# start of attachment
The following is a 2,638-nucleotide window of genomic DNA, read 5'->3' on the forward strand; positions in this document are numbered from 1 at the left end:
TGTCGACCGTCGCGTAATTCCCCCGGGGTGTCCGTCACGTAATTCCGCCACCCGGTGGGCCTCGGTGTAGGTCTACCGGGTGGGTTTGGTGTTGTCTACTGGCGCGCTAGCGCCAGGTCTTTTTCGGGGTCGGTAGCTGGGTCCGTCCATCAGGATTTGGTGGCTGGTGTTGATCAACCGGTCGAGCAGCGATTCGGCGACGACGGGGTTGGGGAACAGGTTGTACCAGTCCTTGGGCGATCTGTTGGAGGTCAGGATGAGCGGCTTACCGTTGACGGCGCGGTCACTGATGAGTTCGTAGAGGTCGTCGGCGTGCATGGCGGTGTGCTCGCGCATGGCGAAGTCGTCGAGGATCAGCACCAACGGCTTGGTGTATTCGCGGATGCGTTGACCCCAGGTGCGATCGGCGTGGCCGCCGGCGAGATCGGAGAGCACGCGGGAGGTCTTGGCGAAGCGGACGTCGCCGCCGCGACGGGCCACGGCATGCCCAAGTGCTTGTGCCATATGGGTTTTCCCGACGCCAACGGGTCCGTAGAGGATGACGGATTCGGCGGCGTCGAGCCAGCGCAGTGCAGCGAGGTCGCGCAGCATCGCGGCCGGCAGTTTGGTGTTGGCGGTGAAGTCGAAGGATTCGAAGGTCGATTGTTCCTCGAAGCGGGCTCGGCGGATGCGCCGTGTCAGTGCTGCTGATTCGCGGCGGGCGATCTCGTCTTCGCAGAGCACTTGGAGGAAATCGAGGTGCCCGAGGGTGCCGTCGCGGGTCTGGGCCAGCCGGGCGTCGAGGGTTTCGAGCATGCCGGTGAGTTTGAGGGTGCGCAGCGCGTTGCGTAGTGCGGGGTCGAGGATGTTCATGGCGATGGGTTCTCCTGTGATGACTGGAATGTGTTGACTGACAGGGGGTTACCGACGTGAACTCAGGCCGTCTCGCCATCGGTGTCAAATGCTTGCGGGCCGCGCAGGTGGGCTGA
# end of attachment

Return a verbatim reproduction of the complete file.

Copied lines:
The following is a 2,638-nucleotide window of genomic DNA, read 5'->3' on the forward strand; positions in this document are numbered from 1 at the left end:
TGTCGACCGTCGCGTAATTCCCCCGGGGTGTCCGTCACGTAATTCCGCCACCCGGTGGGCCTCGGTGTAGGTCTACCGGGTGGGTTTGGTGTTGTCTACTGGCGCGCTAGCGCCAGGTCTTTTTCGGGGTCGGTAGCTGGGTCCGTCCATCAGGATTTGGTGGCTGGTGTTGATCAACCGGTCGAGCAGCGATTCGGCGACGACGGGGTTGGGGAACAGGTTGTACCAGTCCTTGGGCGATCTGTTGGAGGTCAGGATGAGCGGCTTACCGTTGACGGCGCGGTCACTGATGAGTTCGTAGAGGTCGTCGGCGTGCATGGCGGTGTGCTCGCGCATGGCGAAGTCGTCGAGGATCAGCACCAACGGCTTGGTGTATTCGCGGATGCGTTGACCCCAGGTGCGATCGGCGTGGCCGCCGGCGAGATCGGAGAGCACGCGGGAGGTCTTGGCGAAGCGGACGTCGCCGCCGCGACGGGCCACGGCATGCCCAAGTGCTTGTGCCATATGGGTTTTCCCGACGCCAACGGGTCCGTAGAGGATGACGGATTCGGCGGCGTCGAGCCAGCGCAGTGCAGCGAGGTCGCGCAGCATCGCGGCCGGCAGTTTGGTGTTGGCGGTGAAGTCGAAGGATTCGAAGGTCGATTGTTCCTCGAAGCGGGCTCGGCGGATGCGCCGTGTCAGTGCTGCTGATTCGCGGCGGGCGATCTCGTCTTCGCAGAGCACTTGGAGGAAATCGAGGTGCCCGAGGGTGCCGTCGCGGGTCTGGGCCAGCCGGGCGTCGAGGGTTTCGAGCATGCCGGTGAGTTTGAGGGTGCGCAGCGCGTTGCGTAGTGCGGGGTCGAGGATGTTCATGGCGATGGGTTCTCCTGTGATGACTGGAATGTGTTGACTGACAGGGGGTTACCGACGTGAACTCAGGCCGTCTCGCCATCGGTGTCAAATGCTTGCGGGCCGCGCAGGTGGGCTGA